Tempe-Based Vemma Scammed ASU Students with Pyramid Scheme, FTC Says

Tempe-based multi-level marketing company Vemma Nutrition duped impressionable college-aged salespeople out of millions of dollars by paying them little or nothing, according to a Federal Trade Commission lawsuit that has led to severe restrictions on the business. 

The FTC filed suit against Vemma after receiving complaints that the company recruited heavily on college campuses with promises of hefty paychecks and lavish lifestyles. And this month, a temporary injunction was issued by a U.S. District Court judge who said it is likely that the firm will be found at trial to have operated an illegal pyramid scheme.

Under the court order, Vemma is prohibited from paying commissions, recruiting new members, offering rewards for purchases, and tying sales to multi-level marketing. 

“The evidence before the court leaves little doubt that the FTC will ultimately succeed on the merits in demonstrating that Vemma [was] operating a pyramid scheme,” U.S. District Court Judge John Tuchi

“It was almost like a joke. It got to the point where everyone had heard about it and everyone seemed kind of turned off by it.”

tweet this
wrote in granting the court order.

Vemma employed about 100 people and up to 400,000 active, independent salespeople worldwide who sold nutritional supplements, vitamin drinks, weight-loss products, and the popular energy drink Verve.

Todd Searle attended Arizona State University in 2013 and witnessed the company become a pervasive presence on campus.  

For Searle and hundreds of thousands of other young people in the United States and and abroad who sold Vemma products and recruited others to do the same, Vemma was more than a company — it was the promise of independent wealth.

Searle says Vemma marketing materials were filled with photos of prosperous young people with luxury cars, jets, and yachts. These Vemma "affiliates" referred to themselves as members of the Young People Revolution, using the hashtag #YPR to build excitement for potential recruits.

Searle invested an initial $500, and then purchased $150 worth of products monthly for six months. He says he never recouped most of that money. 

Once he joined the company's ranks, it became clear that energy drinks were secondary to recruitment of more salespeople, Searle says.

“Sure their energy drinks were part of it — kids like caffeine. But it was mostly: 'Do you want to try and get rich?'” Searle says. “'Do you want to make more money? Come to this meeting with me.' It wasn’t pushing the product at all.”

It’s exactly this distinction that creates the fine line between a legal multi-level market

"The evidence before the Court leaves little doubt that the FTC will ultimately succeed on the merits in demonstrating that Vemma is operating a pyramid scheme."

tweet this
ing company and a pyramid scheme, says Bonnie Patten, executive director of Truth in Advertising, which spent the last several years investigating Vemma.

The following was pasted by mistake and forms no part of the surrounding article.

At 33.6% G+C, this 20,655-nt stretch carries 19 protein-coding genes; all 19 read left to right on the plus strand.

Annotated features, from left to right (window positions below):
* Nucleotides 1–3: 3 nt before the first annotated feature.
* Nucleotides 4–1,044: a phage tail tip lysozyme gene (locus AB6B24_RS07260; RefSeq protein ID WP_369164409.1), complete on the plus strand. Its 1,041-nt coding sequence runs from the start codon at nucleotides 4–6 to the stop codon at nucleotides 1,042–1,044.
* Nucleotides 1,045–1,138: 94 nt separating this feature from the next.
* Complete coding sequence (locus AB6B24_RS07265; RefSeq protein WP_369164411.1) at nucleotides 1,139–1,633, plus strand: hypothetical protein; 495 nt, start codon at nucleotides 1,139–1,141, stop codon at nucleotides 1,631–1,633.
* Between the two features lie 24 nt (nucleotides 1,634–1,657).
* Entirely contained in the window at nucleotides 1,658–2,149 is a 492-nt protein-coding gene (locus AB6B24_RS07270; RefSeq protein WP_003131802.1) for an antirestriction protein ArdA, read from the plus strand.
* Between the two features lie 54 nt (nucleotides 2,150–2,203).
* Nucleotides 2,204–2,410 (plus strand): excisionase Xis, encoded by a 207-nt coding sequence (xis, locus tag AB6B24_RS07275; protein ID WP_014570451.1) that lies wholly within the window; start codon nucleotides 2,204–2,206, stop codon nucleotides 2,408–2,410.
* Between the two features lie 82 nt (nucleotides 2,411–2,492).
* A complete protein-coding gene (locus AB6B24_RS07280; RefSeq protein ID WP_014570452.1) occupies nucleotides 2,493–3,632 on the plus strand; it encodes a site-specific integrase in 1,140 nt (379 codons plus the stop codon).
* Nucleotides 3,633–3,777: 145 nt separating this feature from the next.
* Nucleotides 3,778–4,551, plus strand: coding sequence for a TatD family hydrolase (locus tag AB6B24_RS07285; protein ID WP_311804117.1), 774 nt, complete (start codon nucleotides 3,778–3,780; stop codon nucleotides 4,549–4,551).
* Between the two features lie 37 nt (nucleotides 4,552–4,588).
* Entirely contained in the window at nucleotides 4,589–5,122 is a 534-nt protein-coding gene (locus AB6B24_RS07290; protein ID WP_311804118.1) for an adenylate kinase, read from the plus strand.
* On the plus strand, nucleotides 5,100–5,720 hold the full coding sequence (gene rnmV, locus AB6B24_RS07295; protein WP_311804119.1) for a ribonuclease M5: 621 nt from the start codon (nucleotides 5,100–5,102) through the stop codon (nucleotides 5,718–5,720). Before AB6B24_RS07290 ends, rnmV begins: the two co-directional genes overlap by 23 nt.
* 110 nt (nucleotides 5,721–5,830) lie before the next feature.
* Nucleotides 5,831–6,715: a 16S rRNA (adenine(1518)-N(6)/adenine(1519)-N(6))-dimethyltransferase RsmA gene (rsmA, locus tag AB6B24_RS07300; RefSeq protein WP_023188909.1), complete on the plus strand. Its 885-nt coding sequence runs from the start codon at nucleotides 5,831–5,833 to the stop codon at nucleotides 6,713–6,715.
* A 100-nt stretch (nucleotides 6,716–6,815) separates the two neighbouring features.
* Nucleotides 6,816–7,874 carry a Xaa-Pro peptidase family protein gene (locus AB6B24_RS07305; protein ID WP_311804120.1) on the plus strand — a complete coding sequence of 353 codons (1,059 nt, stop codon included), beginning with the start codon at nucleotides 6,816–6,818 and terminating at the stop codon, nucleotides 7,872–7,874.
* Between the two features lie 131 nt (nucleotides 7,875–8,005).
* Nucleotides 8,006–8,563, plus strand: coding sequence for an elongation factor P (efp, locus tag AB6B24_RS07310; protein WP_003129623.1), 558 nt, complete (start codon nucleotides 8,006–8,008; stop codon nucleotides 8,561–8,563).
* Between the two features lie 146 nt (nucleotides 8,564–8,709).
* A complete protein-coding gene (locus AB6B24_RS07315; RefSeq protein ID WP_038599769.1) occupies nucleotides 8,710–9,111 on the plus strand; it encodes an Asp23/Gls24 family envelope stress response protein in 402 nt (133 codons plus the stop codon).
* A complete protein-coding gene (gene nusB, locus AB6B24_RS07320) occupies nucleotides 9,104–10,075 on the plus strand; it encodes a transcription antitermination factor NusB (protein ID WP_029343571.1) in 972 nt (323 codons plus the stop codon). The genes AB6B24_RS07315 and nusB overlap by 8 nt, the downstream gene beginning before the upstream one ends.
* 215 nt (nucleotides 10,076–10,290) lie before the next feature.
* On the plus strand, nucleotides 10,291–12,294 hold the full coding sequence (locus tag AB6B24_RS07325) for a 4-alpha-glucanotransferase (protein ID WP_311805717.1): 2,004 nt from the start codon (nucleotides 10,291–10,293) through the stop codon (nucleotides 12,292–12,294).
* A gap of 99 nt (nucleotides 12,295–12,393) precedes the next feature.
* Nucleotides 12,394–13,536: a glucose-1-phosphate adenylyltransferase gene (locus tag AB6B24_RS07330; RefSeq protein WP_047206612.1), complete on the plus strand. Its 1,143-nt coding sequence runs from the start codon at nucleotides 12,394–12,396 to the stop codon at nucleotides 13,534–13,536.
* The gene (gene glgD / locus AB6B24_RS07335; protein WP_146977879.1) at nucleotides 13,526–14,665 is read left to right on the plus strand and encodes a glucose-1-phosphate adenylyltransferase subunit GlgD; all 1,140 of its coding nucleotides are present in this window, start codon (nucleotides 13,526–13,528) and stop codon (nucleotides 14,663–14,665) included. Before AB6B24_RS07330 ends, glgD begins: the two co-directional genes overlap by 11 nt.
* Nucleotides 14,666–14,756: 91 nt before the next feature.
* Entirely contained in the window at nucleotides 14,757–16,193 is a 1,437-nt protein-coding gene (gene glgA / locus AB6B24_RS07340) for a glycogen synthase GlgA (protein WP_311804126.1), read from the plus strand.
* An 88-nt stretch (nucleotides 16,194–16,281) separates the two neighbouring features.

“The main difference between an MLM and a pyramid scheme is all about recruitment,” Patten says. “In a pyramid scheme, the primary purpose is recruitment. In a legitimate MLM, the primary purpose is to sell goods or service to ultimate users.”

In the company's pitch, potential Vemma salespeople were told that they could earn as much as $50,000 a week. Some students were encouraged to drop out of college to sell for the company full time. However, more than 97 percent of Vemma’s affiliates earned $12,000 a year or less, according to the FTC’s suit.

“As a general matter, the vast majority lost money,” Patten says. “You don’t hear a lot of complaints about all these people losing tremendous amounts money. They are embarrassed, they’re ashamed, they think it is their own fault.”

Today, there are an estimated 600 to 800 multilevel marketing companies in the United States, with roughly 15 million distributors and $150 billion in annual revenue. Over the past 40 years, the FTC has investigated 25 such businesses as pyramid schemes.

Though it is notoriously difficult to get the FTC to launch an investigation into an MLM, Vemma’s targeting of young people may have infuriated a very vocal group — parents. 

“Here you had all these parents who were outside the organization seeing what was happening to their kids . . . Their children were losing money. Their children were dropping out of school,” Patten says. “Parents were terrified.”

Vemma chief executive officer B.K. Boreyko did not respond to New Times' request for comment. But in a declaration to the court, he maintained that the company's primary goal was “wellness, energy, and weight management.”

"I am particularly disappointed and aggrieved . . . that the FTC managed to obtain extraordinary relief against me personally and against the company without allowing us an opportunity to be heard in response to the pyramid claims,” Boreyko wrote.

As for Searle, he got out of Vemma in 2014 when he saw the demand drop for its products as they became overexposed on campus. He said he wasn’t surprised that the FTC finally took steps to shut down Vemma.

“When I first started, I thought it would become huge," he says of the firm. "But [later] I could see the writing on the wall."